After his constitutional complaint to the Czech Constitutional Court was rejected, Mr Grosam lodged an application to the Strasbourg Court. In his application, he claimed that the disciplinary proceedings before the Disciplinary Chamber at the Supreme Administrative Court fall within the “criminal prong” of Article 6(1) ECHR, that he was denied the right to appeal in criminal matters under Article 2 of Protocol No. 7, and that the Disciplinary Chamber violated the principle of presumption of innocence under Article 6(2) and several procedural rights under Articles 6(1) and 6(3)(d) of the Convention.

A Summary of the Majority Opinion in the Chamber Judgment

However, following a repeated series of questions posed to the parties by the ECtHR, the chamber majority reframed the case’s focus, shifting towards the structural independence and impartiality of the Disciplinary Chamber. Importantly, Mr Grosam neither raised these concerns before the Czech Constitutional Court nor in his initial application to the ECtHR.

By a 4:3 majority, the Court eventually considered that the legal regulation concerning the establishment of the Disciplinary Chamber for enforcement officers, which had heard and decided the applicant’s case, did not offer sufficient safeguards guaranteeing the independence and impartiality of the lay assessors, and thus of the Disciplinary Chamber as a whole.

More specifically, the chamber majority found the “absence of sufficient safeguards” on four “grounds”: (1) the absence of criteria for selecting nominees to lay assessors; (2) insufficient guarantees for lay assessors in the disciplinary panels against outside pressure; (3) lack of appearance of independence; and (4) the fact that two enforcement officers who were sitting as lay assessors in the 6-member disciplinary chamber were the applicant’s direct competitors.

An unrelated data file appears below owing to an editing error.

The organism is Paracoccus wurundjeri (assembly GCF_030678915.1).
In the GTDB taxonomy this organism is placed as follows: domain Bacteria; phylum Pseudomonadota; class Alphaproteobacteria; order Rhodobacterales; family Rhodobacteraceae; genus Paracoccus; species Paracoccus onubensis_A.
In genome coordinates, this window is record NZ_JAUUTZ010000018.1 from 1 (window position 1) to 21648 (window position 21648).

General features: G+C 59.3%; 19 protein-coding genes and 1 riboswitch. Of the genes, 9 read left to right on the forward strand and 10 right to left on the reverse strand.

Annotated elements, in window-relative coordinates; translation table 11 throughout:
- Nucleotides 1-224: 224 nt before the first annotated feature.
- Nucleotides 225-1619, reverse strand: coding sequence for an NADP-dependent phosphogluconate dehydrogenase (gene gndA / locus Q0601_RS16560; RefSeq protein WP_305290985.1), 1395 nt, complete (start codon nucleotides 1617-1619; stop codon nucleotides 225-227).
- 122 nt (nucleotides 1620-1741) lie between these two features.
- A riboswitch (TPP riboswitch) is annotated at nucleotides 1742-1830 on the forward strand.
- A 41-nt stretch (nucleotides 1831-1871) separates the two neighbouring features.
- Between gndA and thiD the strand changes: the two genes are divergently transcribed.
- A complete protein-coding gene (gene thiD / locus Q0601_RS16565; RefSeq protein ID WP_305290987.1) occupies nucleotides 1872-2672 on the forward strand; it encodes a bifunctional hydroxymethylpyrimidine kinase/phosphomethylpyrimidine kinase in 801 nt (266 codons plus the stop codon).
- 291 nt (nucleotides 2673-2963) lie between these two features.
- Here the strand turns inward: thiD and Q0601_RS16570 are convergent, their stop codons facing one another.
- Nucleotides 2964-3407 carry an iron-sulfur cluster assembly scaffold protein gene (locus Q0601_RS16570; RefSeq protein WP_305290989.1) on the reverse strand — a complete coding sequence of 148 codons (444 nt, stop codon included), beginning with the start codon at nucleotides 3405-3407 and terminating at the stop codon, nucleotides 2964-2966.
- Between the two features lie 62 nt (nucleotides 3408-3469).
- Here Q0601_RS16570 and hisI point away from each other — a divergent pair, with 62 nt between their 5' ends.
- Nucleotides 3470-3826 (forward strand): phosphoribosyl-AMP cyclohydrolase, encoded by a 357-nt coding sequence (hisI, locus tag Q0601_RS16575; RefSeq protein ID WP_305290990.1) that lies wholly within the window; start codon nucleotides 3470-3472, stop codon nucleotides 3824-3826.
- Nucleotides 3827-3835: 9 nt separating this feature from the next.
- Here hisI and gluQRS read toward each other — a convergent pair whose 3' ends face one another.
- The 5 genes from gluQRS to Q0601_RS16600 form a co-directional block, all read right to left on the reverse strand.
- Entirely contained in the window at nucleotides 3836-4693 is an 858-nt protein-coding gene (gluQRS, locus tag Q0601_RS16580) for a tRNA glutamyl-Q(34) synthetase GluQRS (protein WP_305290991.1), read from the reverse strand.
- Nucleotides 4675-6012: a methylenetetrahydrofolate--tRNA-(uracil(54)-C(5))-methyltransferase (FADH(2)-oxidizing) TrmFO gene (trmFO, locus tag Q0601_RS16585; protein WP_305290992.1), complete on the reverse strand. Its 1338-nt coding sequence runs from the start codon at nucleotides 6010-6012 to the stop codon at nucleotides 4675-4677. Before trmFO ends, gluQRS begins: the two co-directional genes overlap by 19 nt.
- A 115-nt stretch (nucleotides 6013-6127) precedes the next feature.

An Unusually Strong Dissenting Opinion

Judges Eicke, Koskelo, and Wennerström challenged the majority view with an unusually sharp joint dissenting opinion. In essence, the dissenting judges argued that the applicant’s complaints should not even have been declared admissible. More specifically, they stated that the majority had exceeded its competence as (1) it had examined issues which were not in any manner raised by the applicant in the domestic proceedings; (2) it had examined matters which were not as such raised by the applicant even before the Court, but which were, instead, raised by the majority ex proprio motu, contrary to the established limits of the Court’s judicial function; and (3) it had based its conclusions on an abstract review of the domestic legal framework and addressed issues which clearly had no bearing on the case in question, which, according to the Court’s established case law, is not its task.

As a result, the dissenting judges concluded that the judgment entailed a deviation by the Court from the role imposed on it as an impartial adjudicator in cases brought before it, that the decision amounted to an ultra vires act, that the majority had instrumentalized an individual application for purposes other than the adjudication of grievances actually presented to it by the applicant. One can hardly find a more scathing dissent in the Strasbourg Court’s history.

The Grand Chamber Cleans Up the Mess